- The Washington Times - Thursday, February 12, 2004

This is being dubbed a season of change for NASCAR, which starts the year with a new title sponsor, a new set of championship rules and new races and old faces in different places.

A long list of variables heading into Daytona makes prognostication difficult, but The Washington Times offers five things you can expect to happen.

1. Youth movement

Remember the fan backlash when young Jeff Gordon showed up midway through the 1990s and immediately started dominating? Well, look around the garage now — better yet, look at the top of the standings.

Gordon and series champion Matt Kenseth were the only drivers in the top five older than 30 in 2003 — and it was only Kenseth’s fourth full season. Thirtysomethings Tony Stewart and Bobby Labonte and fortysomethings Bill Elliott and Terry Labonte — all past champions — rounded out the top 10.

But the Young Guns are closing in, and soon there may be no room left for the veterans atop the leader board. Waiting in the wings are up-and-comers Jamie McMurray, Elliott Sadler and Kurt Busch, who finished 11th despite winning four races. Rookies Brian Vickers and Brendan Gaughan could steal some wins, and some expect Vickers to crack the top 10.

The 10-race shootout to close the season should be filled with fresh young faces, leaving the veterans steamed.

2. Last lap for Petty

Speaking of veterans, this one is on his last legs. He’s the son of NASCAR’s King, but Kyle Petty has had no charmed racing life. Petty, 43, hasn’t won a race since 1993 and hasn’t had a top-five finish since 1995. Petty even missed three races last year after failing to qualify. Losing his son, Adam, at the track — and taking over his ride, the No. 45 car — in 2000 has only made things tougher.

Don’t be surprised if the last racing Petty hangs it up after the season. After all, he’s got a multi-car operation to run, which provides even more strain. If Petty is able to focus solely on that, it may help save the family business.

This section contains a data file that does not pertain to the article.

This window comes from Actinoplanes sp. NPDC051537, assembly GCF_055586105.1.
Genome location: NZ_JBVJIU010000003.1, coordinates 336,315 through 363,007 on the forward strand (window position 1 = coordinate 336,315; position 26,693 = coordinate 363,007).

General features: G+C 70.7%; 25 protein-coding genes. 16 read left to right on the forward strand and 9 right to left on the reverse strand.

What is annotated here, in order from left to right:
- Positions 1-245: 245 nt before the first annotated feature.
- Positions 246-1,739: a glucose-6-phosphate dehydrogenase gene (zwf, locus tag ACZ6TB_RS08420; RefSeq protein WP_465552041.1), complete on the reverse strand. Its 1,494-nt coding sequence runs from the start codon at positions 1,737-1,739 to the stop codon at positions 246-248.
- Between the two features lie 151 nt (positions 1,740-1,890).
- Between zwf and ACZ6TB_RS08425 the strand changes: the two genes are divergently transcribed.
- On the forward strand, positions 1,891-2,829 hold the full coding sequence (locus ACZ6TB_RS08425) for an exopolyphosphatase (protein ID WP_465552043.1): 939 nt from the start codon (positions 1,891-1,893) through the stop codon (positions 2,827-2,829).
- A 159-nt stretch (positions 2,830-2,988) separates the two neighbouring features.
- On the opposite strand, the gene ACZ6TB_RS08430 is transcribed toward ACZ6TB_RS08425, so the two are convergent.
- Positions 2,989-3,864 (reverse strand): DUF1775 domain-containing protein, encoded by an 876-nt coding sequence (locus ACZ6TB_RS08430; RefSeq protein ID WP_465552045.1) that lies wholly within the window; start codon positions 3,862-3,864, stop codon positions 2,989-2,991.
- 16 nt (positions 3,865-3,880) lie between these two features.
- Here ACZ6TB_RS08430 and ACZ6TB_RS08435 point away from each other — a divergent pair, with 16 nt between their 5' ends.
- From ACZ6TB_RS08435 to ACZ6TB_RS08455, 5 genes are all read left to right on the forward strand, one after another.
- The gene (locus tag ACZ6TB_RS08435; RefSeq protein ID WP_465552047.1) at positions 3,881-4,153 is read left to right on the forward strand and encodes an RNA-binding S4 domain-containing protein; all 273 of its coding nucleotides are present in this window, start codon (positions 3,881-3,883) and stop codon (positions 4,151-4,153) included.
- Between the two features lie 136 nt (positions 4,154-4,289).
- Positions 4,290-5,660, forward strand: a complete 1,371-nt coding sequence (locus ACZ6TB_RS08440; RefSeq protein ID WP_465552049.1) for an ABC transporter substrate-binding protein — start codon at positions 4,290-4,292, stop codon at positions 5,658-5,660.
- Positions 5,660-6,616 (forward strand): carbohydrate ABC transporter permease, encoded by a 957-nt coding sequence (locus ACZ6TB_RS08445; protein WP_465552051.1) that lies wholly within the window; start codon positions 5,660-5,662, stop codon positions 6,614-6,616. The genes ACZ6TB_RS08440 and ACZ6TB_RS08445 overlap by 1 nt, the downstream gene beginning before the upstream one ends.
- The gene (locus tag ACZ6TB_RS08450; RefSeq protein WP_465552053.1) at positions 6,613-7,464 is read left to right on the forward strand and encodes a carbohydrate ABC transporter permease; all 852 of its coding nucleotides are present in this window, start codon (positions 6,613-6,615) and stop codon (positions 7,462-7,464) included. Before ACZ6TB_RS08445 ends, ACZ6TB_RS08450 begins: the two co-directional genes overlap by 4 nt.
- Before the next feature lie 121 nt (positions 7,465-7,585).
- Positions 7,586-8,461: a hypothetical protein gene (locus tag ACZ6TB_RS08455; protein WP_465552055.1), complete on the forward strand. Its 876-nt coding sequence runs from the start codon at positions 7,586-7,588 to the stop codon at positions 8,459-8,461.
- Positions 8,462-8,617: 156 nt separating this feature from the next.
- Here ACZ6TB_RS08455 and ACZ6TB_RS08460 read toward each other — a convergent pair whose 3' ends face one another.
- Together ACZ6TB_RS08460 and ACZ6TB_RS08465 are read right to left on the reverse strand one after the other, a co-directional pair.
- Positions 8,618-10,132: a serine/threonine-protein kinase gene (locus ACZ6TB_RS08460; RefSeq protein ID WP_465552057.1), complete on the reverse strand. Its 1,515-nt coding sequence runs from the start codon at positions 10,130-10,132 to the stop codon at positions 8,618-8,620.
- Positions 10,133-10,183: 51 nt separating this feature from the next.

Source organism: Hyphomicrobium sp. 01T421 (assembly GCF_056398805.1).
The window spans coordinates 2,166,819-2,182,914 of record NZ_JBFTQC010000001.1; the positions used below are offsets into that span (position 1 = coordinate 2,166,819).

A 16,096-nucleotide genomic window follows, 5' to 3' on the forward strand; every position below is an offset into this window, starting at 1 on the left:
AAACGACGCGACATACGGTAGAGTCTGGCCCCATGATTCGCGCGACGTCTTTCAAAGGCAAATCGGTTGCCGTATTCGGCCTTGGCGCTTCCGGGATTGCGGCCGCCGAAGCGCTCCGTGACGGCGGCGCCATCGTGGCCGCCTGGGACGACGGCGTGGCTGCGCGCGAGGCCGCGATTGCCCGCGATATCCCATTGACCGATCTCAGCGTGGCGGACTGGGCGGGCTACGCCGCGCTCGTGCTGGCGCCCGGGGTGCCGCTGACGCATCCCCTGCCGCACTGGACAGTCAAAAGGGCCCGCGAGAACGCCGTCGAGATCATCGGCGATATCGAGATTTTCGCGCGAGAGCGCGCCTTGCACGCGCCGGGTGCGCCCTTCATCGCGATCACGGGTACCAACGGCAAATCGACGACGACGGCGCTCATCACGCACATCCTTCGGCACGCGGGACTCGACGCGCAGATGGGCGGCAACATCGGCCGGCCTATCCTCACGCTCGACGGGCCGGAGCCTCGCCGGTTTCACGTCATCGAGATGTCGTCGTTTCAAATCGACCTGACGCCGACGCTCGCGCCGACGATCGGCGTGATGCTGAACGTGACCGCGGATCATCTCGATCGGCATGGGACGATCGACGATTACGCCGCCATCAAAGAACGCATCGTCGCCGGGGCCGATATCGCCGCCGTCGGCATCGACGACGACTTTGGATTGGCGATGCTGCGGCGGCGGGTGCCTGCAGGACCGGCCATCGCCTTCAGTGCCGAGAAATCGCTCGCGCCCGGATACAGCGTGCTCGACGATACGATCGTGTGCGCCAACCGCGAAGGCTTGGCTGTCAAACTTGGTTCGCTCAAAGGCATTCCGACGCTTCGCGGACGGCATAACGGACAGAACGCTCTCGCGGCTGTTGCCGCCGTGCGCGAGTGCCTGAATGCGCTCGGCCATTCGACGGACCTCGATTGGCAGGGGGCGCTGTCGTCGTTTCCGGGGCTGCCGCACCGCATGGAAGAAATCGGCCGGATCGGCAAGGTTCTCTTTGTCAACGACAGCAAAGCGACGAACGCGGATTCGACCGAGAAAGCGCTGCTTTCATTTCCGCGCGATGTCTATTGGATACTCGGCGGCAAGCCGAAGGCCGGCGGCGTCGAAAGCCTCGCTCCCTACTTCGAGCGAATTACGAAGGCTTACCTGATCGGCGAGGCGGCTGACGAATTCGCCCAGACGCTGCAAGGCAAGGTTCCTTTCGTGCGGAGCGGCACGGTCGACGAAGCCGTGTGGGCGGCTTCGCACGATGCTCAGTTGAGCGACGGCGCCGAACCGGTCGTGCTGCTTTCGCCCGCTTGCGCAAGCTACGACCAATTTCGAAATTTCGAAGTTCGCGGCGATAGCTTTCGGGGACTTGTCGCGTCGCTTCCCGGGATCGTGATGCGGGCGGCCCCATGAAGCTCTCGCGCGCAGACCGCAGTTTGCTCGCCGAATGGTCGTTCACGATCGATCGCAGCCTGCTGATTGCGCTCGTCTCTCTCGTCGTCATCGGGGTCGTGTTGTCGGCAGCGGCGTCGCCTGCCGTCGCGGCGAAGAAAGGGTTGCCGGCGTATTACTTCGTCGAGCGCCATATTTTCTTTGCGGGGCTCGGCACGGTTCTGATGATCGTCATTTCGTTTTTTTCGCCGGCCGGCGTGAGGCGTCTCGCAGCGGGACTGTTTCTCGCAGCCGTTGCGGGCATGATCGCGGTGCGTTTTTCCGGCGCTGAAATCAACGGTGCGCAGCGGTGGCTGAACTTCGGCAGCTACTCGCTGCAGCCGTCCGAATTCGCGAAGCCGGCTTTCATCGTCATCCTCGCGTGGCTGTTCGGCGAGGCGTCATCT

3. Someone will do something stupid

OK, we’re cheating on this one, because the always entertaining NASCAR drivers got off to an early start. Veteran Jimmy Spencer, who ended last season by slugging Kurt Busch, started this one by claiming he hoped Chevrolet, Ford and Dodge won all of the Truck Series events at the expense of new entry Toyota because those sons of a guns “bombed Pearl Harbor, don’t forget.” And former Georgetown Hoyas hoopster Brendan Gaughan told reporters this week that he bet on himself (at his father’s casino?) in Las Vegas last year and hinted that he might throw some bones on his name for Sunday’s race.

When you combine hot tempers with fast speeds, big money and huge egos — not to mention somewhat sheltered lives — you get a volatile combination. NASCAR’s drivers never seem to disappoint when it comes to silliness on and off the track. And remember those veterans we mentioned earlier? With the influx of new money and young talent, the old guys are only getting chippier. It’ll make things even more interesting.

4. New champion

NASCAR has had a new champ in each of the last five years. Kenseth has virtually no shot at repeating — the rules changes are stacked against him. Recent champs Tony Stewart, Jeff Gordon, Bobby Labonte and Dale Jarrett have shown too much inconsistency of late to make a run at the title.

5. Ryan Newman: Nextel Cup Champion

It’s his time. Newman was the flip side of last year’s coin of a points debate. While Kenseth won only once while cruising to the title, Newman won eight races to lead the series but finished sixth in the championship standings. But his career path is similar to that of Tony Stewart, who won the 2002 title. In his abbreviated 2001 campaign and a full year in 2002, Newman got good at qualifying. Last season the youngster learned how to win.

And now? The changes to the system seem to suit a driver like Ryan Newman. With a little more consistency early in the season and a couple of wins down the stretch — and a little luck — Newman should end the season with a champagne shower and the first Nextel Cup Championship.

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